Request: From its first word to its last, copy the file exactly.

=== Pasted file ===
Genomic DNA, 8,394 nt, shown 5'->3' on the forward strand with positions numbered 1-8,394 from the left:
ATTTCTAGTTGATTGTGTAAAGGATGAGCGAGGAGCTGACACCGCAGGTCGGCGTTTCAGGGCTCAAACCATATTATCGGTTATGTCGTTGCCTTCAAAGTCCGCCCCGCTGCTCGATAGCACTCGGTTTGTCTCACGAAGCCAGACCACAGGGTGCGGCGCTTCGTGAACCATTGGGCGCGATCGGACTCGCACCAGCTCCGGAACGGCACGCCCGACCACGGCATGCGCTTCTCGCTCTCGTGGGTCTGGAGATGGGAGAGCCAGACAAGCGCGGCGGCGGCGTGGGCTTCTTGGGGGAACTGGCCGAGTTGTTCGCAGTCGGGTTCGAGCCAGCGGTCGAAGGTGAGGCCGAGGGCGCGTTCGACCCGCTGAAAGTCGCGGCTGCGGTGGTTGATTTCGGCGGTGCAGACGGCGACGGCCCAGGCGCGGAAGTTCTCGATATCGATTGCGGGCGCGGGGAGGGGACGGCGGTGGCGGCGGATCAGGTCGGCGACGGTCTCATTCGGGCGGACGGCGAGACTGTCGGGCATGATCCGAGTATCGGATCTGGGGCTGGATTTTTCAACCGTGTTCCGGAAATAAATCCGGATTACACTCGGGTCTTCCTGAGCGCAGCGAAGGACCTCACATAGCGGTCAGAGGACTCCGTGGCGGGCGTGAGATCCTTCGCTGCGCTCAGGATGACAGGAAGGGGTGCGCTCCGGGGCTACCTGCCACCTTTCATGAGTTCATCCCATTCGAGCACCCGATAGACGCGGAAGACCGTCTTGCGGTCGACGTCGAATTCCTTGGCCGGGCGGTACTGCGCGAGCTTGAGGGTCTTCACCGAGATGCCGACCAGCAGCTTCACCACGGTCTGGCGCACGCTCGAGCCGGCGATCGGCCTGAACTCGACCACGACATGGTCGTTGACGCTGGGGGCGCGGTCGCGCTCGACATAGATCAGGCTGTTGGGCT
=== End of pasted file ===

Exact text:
Genomic DNA, 8,394 nt, shown 5'->3' on the forward strand with positions numbered 1-8,394 from the left:
ATTTCTAGTTGATTGTGTAAAGGATGAGCGAGGAGCTGACACCGCAGGTCGGCGTTTCAGGGCTCAAACCATATTATCGGTTATGTCGTTGCCTTCAAAGTCCGCCCCGCTGCTCGATAGCACTCGGTTTGTCTCACGAAGCCAGACCACAGGGTGCGGCGCTTCGTGAACCATTGGGCGCGATCGGACTCGCACCAGCTCCGGAACGGCACGCCCGACCACGGCATGCGCTTCTCGCTCTCGTGGGTCTGGAGATGGGAGAGCCAGACAAGCGCGGCGGCGGCGTGGGCTTCTTGGGGGAACTGGCCGAGTTGTTCGCAGTCGGGTTCGAGCCAGCGGTCGAAGGTGAGGCCGAGGGCGCGTTCGACCCGCTGAAAGTCGCGGCTGCGGTGGTTGATTTCGGCGGTGCAGACGGCGACGGCCCAGGCGCGGAAGTTCTCGATATCGATTGCGGGCGCGGGGAGGGGACGGCGGTGGCGGCGGATCAGGTCGGCGACGGTCTCATTCGGGCGGACGGCGAGACTGTCGGGCATGATCCGAGTATCGGATCTGGGGCTGGATTTTTCAACCGTGTTCCGGAAATAAATCCGGATTACACTCGGGTCTTCCTGAGCGCAGCGAAGGACCTCACATAGCGGTCAGAGGACTCCGTGGCGGGCGTGAGATCCTTCGCTGCGCTCAGGATGACAGGAAGGGGTGCGCTCCGGGGCTACCTGCCACCTTTCATGAGTTCATCCCATTCGAGCACCCGATAGACGCGGAAGACCGTCTTGCGGTCGACGTCGAATTCCTTGGCCGGGCGGTACTGCGCGAGCTTGAGGGTCTTCACCGAGATGCCGACCAGCAGCTTCACCACGGTCTGGCGCACGCTCGAGCCGGCGATCGGCCTGAACTCGACCACGACATGGTCGTTGACGCTGGGGGCGCGGTCGCGCTCGACATAGATCAGGCTGTTGGGCT